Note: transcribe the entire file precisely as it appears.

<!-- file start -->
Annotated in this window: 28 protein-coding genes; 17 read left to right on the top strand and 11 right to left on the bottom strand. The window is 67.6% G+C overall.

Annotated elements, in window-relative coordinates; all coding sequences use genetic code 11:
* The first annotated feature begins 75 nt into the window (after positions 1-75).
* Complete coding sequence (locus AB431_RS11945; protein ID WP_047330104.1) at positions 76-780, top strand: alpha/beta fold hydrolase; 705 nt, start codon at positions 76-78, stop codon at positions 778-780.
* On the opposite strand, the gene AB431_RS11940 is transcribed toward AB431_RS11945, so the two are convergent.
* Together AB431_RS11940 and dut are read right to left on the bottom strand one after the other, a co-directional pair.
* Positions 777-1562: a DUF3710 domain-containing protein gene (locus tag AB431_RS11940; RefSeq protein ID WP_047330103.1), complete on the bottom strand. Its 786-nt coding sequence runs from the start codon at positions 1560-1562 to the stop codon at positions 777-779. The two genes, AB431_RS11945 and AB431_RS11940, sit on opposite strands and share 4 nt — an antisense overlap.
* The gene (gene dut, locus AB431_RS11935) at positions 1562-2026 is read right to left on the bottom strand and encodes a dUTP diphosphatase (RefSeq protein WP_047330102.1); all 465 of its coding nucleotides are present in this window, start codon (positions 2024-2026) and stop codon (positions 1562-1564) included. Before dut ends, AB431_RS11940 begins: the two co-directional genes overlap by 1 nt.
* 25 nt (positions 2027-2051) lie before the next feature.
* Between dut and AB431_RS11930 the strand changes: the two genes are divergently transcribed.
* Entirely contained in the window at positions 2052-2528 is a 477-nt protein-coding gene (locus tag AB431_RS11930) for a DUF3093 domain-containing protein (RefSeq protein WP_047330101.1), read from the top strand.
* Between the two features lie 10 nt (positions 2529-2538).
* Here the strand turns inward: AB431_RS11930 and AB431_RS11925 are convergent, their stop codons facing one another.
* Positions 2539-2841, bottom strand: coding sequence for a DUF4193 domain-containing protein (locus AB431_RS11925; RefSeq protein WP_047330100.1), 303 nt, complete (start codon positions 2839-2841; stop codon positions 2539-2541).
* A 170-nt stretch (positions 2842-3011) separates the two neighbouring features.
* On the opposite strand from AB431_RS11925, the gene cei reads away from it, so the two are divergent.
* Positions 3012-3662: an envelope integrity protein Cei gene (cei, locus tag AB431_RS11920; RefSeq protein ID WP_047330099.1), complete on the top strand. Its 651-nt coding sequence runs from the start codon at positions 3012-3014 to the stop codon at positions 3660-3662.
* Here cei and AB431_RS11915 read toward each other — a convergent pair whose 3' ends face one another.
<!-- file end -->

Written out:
Annotated in this window: 28 protein-coding genes; 17 read left to right on the top strand and 11 right to left on the bottom strand. The window is 67.6% G+C overall.

Annotated elements, in window-relative coordinates; all coding sequences use genetic code 11:
* The first annotated feature begins 75 nt into the window (after positions 1-75).
* Complete coding sequence (locus AB431_RS11945; protein ID WP_047330104.1) at positions 76-780, top strand: alpha/beta fold hydrolase; 705 nt, start codon at positions 76-78, stop codon at positions 778-780.
* On the opposite strand, the gene AB431_RS11940 is transcribed toward AB431_RS11945, so the two are convergent.
* Together AB431_RS11940 and dut are read right to left on the bottom strand one after the other, a co-directional pair.
* Positions 777-1562: a DUF3710 domain-containing protein gene (locus tag AB431_RS11940; RefSeq protein ID WP_047330103.1), complete on the bottom strand. Its 786-nt coding sequence runs from the start codon at positions 1560-1562 to the stop codon at positions 777-779. The two genes, AB431_RS11945 and AB431_RS11940, sit on opposite strands and share 4 nt — an antisense overlap.
* The gene (gene dut, locus AB431_RS11935) at positions 1562-2026 is read right to left on the bottom strand and encodes a dUTP diphosphatase (RefSeq protein WP_047330102.1); all 465 of its coding nucleotides are present in this window, start codon (positions 2024-2026) and stop codon (positions 1562-1564) included. Before dut ends, AB431_RS11940 begins: the two co-directional genes overlap by 1 nt.
* 25 nt (positions 2027-2051) lie before the next feature.
* Between dut and AB431_RS11930 the strand changes: the two genes are divergently transcribed.
* Entirely contained in the window at positions 2052-2528 is a 477-nt protein-coding gene (locus tag AB431_RS11930) for a DUF3093 domain-containing protein (RefSeq protein WP_047330101.1), read from the top strand.
* Between the two features lie 10 nt (positions 2529-2538).
* Here the strand turns inward: AB431_RS11930 and AB431_RS11925 are convergent, their stop codons facing one another.
* Positions 2539-2841, bottom strand: coding sequence for a DUF4193 domain-containing protein (locus AB431_RS11925; RefSeq protein WP_047330100.1), 303 nt, complete (start codon positions 2839-2841; stop codon positions 2539-2541).
* A 170-nt stretch (positions 2842-3011) separates the two neighbouring features.
* On the opposite strand from AB431_RS11925, the gene cei reads away from it, so the two are divergent.
* Positions 3012-3662: an envelope integrity protein Cei gene (cei, locus tag AB431_RS11920; RefSeq protein ID WP_047330099.1), complete on the top strand. Its 651-nt coding sequence runs from the start codon at positions 3012-3014 to the stop codon at positions 3660-3662.
* Here cei and AB431_RS11915 read toward each other — a convergent pair whose 3' ends face one another.